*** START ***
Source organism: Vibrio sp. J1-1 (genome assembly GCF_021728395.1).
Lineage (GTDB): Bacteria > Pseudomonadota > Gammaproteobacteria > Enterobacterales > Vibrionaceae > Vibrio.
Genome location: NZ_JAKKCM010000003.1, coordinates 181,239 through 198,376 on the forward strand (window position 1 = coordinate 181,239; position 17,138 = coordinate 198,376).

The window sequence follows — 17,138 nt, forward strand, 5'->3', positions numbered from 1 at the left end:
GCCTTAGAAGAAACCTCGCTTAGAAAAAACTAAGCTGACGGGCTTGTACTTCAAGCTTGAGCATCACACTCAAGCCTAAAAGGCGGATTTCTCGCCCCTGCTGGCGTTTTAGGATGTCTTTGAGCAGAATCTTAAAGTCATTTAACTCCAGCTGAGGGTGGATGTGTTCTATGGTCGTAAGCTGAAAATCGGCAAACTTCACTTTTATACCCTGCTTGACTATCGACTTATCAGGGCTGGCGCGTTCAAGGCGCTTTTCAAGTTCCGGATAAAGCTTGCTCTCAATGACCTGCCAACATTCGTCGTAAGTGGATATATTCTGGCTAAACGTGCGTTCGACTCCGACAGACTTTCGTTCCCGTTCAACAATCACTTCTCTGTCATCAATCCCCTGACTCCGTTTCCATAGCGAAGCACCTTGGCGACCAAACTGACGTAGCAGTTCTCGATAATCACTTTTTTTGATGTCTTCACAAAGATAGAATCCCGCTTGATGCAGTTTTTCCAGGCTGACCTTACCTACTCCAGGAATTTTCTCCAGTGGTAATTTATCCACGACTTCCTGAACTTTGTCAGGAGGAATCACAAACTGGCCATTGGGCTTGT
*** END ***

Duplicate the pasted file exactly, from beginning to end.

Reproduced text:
Source organism: Vibrio sp. J1-1 (genome assembly GCF_021728395.1).
Lineage (GTDB): Bacteria > Pseudomonadota > Gammaproteobacteria > Enterobacterales > Vibrionaceae > Vibrio.
Genome location: NZ_JAKKCM010000003.1, coordinates 181,239 through 198,376 on the forward strand (window position 1 = coordinate 181,239; position 17,138 = coordinate 198,376).

The window sequence follows — 17,138 nt, forward strand, 5'->3', positions numbered from 1 at the left end:
GCCTTAGAAGAAACCTCGCTTAGAAAAAACTAAGCTGACGGGCTTGTACTTCAAGCTTGAGCATCACACTCAAGCCTAAAAGGCGGATTTCTCGCCCCTGCTGGCGTTTTAGGATGTCTTTGAGCAGAATCTTAAAGTCATTTAACTCCAGCTGAGGGTGGATGTGTTCTATGGTCGTAAGCTGAAAATCGGCAAACTTCACTTTTATACCCTGCTTGACTATCGACTTATCAGGGCTGGCGCGTTCAAGGCGCTTTTCAAGTTCCGGATAAAGCTTGCTCTCAATGACCTGCCAACATTCGTCGTAAGTGGATATATTCTGGCTAAACGTGCGTTCGACTCCGACAGACTTTCGTTCCCGTTCAACAATCACTTCTCTGTCATCAATCCCCTGACTCCGTTTCCATAGCGAAGCACCTTGGCGACCAAACTGACGTAGCAGTTCTCGATAATCACTTTTTTTGATGTCTTCACAAAGATAGAATCCCGCTTGATGCAGTTTTTCCAGGCTGACCTTACCTACTCCAGGAATTTTCTCCAGTGGTAATTTATCCACGACTTCCTGAACTTTGTCAGGAGGAATCACAAACTGGCCATTGGGCTTGT